Danny Katch has authored the introductory primer to Socialism we have all been waiting for.
On Feb. 5, a two-mile long train derailed in East Palestine, Ohio. It was owned by Norfolk Southern, one of big four rail companies in the United States that combined to make $78.4 billion profits last year.
A massive explosion that followed the derailment blanketed East Palestine in the hazardous chemicals that were being carried on the train. The same toxic chemicals entered local tributaries that feed into the Ohio River, which supplies drinking water to millions of people who live downstream. After being painfully slow to acknowledge the tragedy and quick to point fingers at each other when they did, Republicans and Democrats in Congress eventually began making noises about forcing the railroads to update the braking technologies used on trains, which date back to the 1860s. This would barely dent their profits, but they have lobbied the past three presidential administrations to be spared the expense.
The railroads’ lack of concern for public safety has been matched only by their drive to price gouge shippers and exploit their workers, who are denied sick days and are required to be on call to work 90% of the time.
Similarly rapacious behavior can be seen across industries, from airlines that deliberately overbook their flights and leave travelers stranded, to pharmaceutical companies that bankrupt sick people with soaring prices on life-saving medicines, to energy companies that continue heating up the planet because it’s more profitable to burn fossil fuels than to make a transition to renewable energy sources. Meanwhile, the super rich don’t want to pay taxes so our threadbare social safety net barely functions.
It’s a great set-up for CEOs and wealthy investors (and the politicians they buy off). But isn’t there a better way to run a society than to allow a small group of greedy sociopaths to maximize their profits at everyone else’s expense?
Even a bad day under socialism, Katch cleverly argues, would still be better than a good day under capitalism.
Danny Katch certainly thinks so. In 2014, he published the first edition of Socialism…Seriously. At the time, he was trying to explain an ideology and a way of doing politics that seemed hopelessly antiquated to most observers. Much has changed since as support for socialism (however nebulously defined) has surged in the past decade.
Bernie Sanders’ two presidential campaigns revived a dormant left in the United States and brought the “S” word back into mainstream politics for the first time in decades. The rise of the Squad in Congress and the election of scores of socialists to state and local office — many of them young people of color — demonstrated socialism’s broader appeal, especially to a younger generation. The surge in union organizing since the onset of the COVID-19 pandemic has ignited hopes of a labor revival that could anchor a rising socialist movement.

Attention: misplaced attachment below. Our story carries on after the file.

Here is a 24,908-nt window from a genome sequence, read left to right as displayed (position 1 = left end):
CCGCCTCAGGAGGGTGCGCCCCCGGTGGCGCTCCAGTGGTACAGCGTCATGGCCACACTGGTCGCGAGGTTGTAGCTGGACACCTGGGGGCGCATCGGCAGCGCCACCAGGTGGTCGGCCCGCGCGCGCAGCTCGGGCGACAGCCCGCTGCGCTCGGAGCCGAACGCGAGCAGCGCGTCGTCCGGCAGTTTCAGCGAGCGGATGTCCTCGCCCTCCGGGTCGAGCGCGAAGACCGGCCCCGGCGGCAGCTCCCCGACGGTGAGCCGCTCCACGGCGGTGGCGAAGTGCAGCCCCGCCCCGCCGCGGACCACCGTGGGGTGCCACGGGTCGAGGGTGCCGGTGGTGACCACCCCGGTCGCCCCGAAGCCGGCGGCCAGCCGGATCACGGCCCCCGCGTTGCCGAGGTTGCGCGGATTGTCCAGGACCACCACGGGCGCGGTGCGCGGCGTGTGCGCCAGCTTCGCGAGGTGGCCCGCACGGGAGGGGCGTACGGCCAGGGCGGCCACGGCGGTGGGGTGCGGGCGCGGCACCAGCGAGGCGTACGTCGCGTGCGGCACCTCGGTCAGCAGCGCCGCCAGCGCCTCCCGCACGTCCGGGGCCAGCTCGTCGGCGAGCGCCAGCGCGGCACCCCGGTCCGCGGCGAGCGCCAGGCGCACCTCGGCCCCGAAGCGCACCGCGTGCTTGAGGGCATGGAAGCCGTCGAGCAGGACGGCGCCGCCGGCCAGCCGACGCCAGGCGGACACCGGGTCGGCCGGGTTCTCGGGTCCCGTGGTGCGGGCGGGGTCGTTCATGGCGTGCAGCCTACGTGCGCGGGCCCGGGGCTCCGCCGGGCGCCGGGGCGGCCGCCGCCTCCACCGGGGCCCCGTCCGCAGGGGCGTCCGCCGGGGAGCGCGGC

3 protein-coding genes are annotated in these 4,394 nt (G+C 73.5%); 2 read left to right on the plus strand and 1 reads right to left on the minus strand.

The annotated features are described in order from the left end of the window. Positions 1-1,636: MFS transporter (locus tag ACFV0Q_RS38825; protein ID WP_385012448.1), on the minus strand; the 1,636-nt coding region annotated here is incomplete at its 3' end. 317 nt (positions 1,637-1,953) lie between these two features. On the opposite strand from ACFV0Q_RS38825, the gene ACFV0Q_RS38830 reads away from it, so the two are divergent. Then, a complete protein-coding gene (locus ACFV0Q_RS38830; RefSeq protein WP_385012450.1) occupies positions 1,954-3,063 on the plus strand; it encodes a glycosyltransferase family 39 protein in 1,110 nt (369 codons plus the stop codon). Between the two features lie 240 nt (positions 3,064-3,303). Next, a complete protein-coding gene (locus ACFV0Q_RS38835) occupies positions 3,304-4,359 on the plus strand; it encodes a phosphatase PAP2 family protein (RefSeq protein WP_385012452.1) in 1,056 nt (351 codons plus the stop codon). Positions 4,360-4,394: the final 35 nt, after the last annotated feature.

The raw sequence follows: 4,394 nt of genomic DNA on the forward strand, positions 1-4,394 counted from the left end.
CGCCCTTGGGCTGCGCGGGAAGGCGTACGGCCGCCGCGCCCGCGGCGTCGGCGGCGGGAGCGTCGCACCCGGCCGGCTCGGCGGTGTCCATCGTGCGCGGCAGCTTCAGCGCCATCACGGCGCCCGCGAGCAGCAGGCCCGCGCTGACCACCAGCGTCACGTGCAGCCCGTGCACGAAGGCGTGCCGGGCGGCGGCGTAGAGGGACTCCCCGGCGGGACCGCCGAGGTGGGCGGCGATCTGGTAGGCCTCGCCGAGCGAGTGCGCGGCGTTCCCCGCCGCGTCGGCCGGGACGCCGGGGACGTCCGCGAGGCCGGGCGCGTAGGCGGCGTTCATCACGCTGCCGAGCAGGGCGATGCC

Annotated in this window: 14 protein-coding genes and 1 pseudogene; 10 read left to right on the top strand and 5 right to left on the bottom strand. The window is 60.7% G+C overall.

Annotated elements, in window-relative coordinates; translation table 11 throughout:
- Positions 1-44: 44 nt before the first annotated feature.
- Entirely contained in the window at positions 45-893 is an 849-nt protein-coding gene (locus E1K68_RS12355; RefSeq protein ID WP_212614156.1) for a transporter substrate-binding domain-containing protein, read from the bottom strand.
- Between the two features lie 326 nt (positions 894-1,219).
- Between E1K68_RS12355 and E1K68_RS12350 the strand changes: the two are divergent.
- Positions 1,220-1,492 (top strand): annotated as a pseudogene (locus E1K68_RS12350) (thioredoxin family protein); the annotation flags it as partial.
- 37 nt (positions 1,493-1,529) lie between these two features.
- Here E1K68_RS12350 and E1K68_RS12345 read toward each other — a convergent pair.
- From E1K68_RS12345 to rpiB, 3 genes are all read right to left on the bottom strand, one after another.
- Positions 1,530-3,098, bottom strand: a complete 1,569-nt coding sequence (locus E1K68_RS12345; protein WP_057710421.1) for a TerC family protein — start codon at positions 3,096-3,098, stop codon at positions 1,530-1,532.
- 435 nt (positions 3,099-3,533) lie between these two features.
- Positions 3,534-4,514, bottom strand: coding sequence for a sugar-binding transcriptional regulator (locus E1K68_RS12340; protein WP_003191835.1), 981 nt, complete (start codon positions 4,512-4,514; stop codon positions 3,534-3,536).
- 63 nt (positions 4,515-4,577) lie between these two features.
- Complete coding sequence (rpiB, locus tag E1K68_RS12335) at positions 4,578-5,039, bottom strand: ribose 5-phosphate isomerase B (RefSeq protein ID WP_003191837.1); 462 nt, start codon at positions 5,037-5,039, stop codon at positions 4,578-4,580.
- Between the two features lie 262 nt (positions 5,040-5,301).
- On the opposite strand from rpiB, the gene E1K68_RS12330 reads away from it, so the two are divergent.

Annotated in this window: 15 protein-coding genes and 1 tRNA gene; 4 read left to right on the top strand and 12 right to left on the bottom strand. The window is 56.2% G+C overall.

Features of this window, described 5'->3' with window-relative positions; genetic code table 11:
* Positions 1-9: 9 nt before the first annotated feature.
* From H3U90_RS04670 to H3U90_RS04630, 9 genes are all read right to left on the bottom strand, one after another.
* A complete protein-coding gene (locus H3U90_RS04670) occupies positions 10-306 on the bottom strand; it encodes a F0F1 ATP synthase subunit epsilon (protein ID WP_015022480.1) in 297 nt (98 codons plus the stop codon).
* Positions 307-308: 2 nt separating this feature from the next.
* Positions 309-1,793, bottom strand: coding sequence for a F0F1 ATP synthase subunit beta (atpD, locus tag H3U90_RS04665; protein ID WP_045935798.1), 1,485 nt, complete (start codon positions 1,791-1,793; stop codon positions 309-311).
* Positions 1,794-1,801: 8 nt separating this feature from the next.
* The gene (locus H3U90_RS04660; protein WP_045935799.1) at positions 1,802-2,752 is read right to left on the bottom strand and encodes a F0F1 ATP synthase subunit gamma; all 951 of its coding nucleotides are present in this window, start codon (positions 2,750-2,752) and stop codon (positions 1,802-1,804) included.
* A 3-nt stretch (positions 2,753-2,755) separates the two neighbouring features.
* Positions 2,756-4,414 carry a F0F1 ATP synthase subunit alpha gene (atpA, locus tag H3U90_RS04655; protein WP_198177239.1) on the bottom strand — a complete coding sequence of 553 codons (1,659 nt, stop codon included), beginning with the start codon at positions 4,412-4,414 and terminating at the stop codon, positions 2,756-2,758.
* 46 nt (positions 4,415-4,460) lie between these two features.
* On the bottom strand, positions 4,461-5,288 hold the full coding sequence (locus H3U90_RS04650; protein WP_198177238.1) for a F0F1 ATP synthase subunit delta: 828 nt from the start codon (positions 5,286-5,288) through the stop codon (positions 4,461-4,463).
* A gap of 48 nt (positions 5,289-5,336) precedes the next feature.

In the second edition of his book (which boasts on its cover of having “50% more socialism”), Katch offers a primer in the socialist critique of capitalism, its theories of how to overthrow capitalism and its vision of what a world beyond capitalism could look like. And while Katch is as serious as the next socialist about changing the world, his writing is filled with a humorist’s wisecracks and light-hearted asides that make the book a pleasure to read and model a generosity of spirit that we could use more of on the left.
To bring to life an ideal that has never been fully realized anywhere, Katch begins and ends his book with a couple of postcards from a democratic socialist future. They are set in the Year 2040. In the first, we follow a day in the life of a young coffee-shop worker who is having a lousy day in their own personal life — no social system can resolve all the challenges of being human — but, as their day unfolds, you gradually realize all the ways they are free from the routine injustices of capitalism. Even a bad day under socialism, Katch cleverly argues, would still be better than a good day under capitalism.
At the end of Socialism…Seriously, we meet the same character on a sweltering summer day made worse by climate change. In a socialist future, who qualifies for air conditioning exemptions? And why did his mother have to die of COVID-27? Even a world free of capitalist exploitation and all the cops, prisons, slumlords, insurance claims adjusters, etc. that come with it won’t be an easy one to live in. Not after all the damage we have done to the Earth. But with his humorous dissecting of the inanities of capitalism and his ability to make socialist ideas accessible and attractive, Katch makes a compelling case throughout his book for why we should still do everything we can to bring such a world into existence.
Socialism…Seriously: A Brief Guide to Surviving the 21st Century
By Danny Katch
Haymarket Books, 2023
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